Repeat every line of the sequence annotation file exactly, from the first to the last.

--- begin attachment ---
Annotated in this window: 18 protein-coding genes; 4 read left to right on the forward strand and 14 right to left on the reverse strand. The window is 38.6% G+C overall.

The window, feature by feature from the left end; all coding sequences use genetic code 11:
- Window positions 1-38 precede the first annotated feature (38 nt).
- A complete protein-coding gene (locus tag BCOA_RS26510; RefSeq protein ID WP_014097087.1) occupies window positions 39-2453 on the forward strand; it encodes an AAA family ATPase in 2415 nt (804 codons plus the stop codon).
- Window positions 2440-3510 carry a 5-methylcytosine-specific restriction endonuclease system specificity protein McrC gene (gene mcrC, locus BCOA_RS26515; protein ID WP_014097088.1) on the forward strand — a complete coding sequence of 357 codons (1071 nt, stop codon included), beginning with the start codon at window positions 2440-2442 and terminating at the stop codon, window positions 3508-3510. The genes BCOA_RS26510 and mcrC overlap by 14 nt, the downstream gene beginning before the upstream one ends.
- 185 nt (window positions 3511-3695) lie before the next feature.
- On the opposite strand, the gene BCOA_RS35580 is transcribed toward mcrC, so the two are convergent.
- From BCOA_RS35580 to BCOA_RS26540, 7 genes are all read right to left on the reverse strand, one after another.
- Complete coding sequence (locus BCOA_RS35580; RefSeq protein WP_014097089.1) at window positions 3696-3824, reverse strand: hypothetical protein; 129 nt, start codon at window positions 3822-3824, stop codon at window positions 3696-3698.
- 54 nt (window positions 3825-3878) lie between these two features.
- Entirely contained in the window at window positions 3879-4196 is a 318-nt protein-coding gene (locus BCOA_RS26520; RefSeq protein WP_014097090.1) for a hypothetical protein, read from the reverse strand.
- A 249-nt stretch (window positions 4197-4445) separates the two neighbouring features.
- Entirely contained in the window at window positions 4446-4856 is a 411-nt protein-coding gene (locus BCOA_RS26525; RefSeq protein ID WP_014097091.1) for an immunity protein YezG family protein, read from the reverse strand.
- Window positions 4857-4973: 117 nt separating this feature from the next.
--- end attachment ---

Annotated in this window: 18 protein-coding genes; 4 read left to right on the forward strand and 14 right to left on the reverse strand. The window is 38.6% G+C overall.

The window, feature by feature from the left end; all coding sequences use genetic code 11:
- Window positions 1-38 precede the first annotated feature (38 nt).
- A complete protein-coding gene (locus tag BCOA_RS26510; RefSeq protein ID WP_014097087.1) occupies window positions 39-2453 on the forward strand; it encodes an AAA family ATPase in 2415 nt (804 codons plus the stop codon).
- Window positions 2440-3510 carry a 5-methylcytosine-specific restriction endonuclease system specificity protein McrC gene (gene mcrC, locus BCOA_RS26515; protein ID WP_014097088.1) on the forward strand — a complete coding sequence of 357 codons (1071 nt, stop codon included), beginning with the start codon at window positions 2440-2442 and terminating at the stop codon, window positions 3508-3510. The genes BCOA_RS26510 and mcrC overlap by 14 nt, the downstream gene beginning before the upstream one ends.
- 185 nt (window positions 3511-3695) lie before the next feature.
- On the opposite strand, the gene BCOA_RS35580 is transcribed toward mcrC, so the two are convergent.
- From BCOA_RS35580 to BCOA_RS26540, 7 genes are all read right to left on the reverse strand, one after another.
- Complete coding sequence (locus BCOA_RS35580; RefSeq protein WP_014097089.1) at window positions 3696-3824, reverse strand: hypothetical protein; 129 nt, start codon at window positions 3822-3824, stop codon at window positions 3696-3698.
- 54 nt (window positions 3825-3878) lie between these two features.
- Entirely contained in the window at window positions 3879-4196 is a 318-nt protein-coding gene (locus BCOA_RS26520; RefSeq protein WP_014097090.1) for a hypothetical protein, read from the reverse strand.
- A 249-nt stretch (window positions 4197-4445) separates the two neighbouring features.
- Entirely contained in the window at window positions 4446-4856 is a 411-nt protein-coding gene (locus BCOA_RS26525; RefSeq protein ID WP_014097091.1) for an immunity protein YezG family protein, read from the reverse strand.
- Window positions 4857-4973: 117 nt separating this feature from the next.